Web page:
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Differentiating Power and Time

  1. Oct 23, 2011 #1
    1. The problem statement, all variables and given/known data
    A funny car accelerates from rest through a measured track distance in time T with the engine operating at a constant power P. If the track crew can increase the engine power by a differential amount dP, what is the change in the time required for the run? (Use any variable or symbol stated above as necessary.)


    2. Relevant equations
    I think its:
    P = dW/dT
    P = Fvcos(Phi) = F dot v
    D = 1/2aT^2

    3. The attempt at a solution
    Sorry this is my first post, please be lenient on me...
    Okay, so far I started with

    P = dW/dT = F [dot] V

    F = (ma)

    V = aT

    so P = ma(aT)cos(Phi)

    P = [mTa^2] cos(Phi)

    P = mT[(2d)/T^2]^2 cos(Phi)

    P = mT[(4d^2)/T^4] cos(Phi)

    P = [4md^2/T^3] cos(Phi)

    dP/dT = [8md/3T^2] [-sin(Phi)]

    dT = [[3T^2(dP)/8md] [-sin(Phi)]

    I know its wrong, but I need some guidance because I'm really confused...
     
  2. jcsd
  3. Oct 23, 2011 #2

    I like Serena

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    Homework Helper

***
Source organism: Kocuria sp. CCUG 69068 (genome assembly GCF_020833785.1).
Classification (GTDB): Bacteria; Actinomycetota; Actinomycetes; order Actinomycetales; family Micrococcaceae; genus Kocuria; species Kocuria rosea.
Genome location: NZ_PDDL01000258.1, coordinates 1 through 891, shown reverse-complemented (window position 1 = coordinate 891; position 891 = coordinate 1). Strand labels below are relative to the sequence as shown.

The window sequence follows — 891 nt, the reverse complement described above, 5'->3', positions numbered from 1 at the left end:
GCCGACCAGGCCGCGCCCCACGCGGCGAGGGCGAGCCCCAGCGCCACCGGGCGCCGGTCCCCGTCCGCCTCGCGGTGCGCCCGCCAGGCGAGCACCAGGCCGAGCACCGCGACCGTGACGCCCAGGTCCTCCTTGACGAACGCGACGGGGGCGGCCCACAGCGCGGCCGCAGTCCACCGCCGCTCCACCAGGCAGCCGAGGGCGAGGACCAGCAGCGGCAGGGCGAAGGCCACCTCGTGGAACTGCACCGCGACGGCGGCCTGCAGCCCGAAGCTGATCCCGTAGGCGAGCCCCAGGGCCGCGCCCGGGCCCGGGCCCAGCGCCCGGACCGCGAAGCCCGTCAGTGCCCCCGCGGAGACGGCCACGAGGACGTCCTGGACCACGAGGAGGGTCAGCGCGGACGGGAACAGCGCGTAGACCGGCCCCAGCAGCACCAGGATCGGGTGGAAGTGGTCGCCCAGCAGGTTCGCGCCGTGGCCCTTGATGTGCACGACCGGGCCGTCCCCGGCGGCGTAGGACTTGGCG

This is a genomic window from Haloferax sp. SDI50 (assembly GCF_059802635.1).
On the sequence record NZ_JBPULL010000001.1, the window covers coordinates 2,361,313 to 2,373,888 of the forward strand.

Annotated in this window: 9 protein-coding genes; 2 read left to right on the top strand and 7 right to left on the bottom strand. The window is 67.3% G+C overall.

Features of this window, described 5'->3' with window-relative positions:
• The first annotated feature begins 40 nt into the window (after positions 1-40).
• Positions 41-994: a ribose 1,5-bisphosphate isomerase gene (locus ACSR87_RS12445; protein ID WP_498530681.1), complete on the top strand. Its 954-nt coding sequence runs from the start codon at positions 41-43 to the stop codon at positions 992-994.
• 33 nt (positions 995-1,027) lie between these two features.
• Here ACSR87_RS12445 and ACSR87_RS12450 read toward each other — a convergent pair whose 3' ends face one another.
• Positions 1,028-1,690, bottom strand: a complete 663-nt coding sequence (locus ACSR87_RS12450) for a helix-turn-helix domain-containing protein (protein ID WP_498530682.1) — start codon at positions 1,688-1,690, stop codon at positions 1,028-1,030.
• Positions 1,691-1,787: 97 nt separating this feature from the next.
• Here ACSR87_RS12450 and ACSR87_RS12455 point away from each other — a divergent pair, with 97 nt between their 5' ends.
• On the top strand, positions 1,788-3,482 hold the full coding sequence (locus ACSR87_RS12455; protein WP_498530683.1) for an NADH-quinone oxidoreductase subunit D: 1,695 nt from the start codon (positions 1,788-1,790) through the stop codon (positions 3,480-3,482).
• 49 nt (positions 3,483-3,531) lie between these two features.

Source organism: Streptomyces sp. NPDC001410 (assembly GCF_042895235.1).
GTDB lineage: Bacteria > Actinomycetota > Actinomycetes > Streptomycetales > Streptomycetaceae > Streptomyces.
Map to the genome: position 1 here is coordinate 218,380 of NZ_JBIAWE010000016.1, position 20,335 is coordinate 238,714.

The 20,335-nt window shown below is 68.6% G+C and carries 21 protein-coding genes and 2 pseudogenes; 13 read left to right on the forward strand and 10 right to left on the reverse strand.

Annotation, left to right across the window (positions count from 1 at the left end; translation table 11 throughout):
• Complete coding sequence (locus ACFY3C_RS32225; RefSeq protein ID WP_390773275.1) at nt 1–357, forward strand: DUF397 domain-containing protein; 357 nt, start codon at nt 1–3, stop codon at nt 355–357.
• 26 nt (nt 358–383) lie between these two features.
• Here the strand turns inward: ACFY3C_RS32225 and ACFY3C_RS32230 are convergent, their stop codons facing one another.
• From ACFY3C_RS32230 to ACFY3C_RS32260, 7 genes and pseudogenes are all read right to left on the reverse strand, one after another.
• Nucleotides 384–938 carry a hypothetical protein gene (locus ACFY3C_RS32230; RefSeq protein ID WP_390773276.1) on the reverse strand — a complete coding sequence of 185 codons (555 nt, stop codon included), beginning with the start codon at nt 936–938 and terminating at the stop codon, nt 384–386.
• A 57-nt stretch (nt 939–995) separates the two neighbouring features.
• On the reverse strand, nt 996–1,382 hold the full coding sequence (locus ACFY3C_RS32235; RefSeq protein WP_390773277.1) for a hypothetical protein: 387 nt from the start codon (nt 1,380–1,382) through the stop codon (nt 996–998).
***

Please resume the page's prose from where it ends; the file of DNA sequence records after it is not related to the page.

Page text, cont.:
Welcome to PF, napaul! :smile:

    Your formulas for P are correct.
    However, I'm afraid your formula for D is wrong.


    Similarly your formula for V is wrong.

    Your formula for D and V only hold when acceleration a is constant, which in this case it is not.

    The proper formulas are:
    [tex]dv = adt \quad \text{or} \quad v=v_0 + \int_0^t a dt[/tex]
    [tex]dx = vdt \quad \text{or} \quad D=\int_0^T v dt[/tex]

    You can get "a" as a function of "v" from F=ma and P=Fv=constant.
    From there you should solve dv=adt...

    Btw, you can leave Phi out of your equations since a car would always accelerate in the direction of its speed.
     
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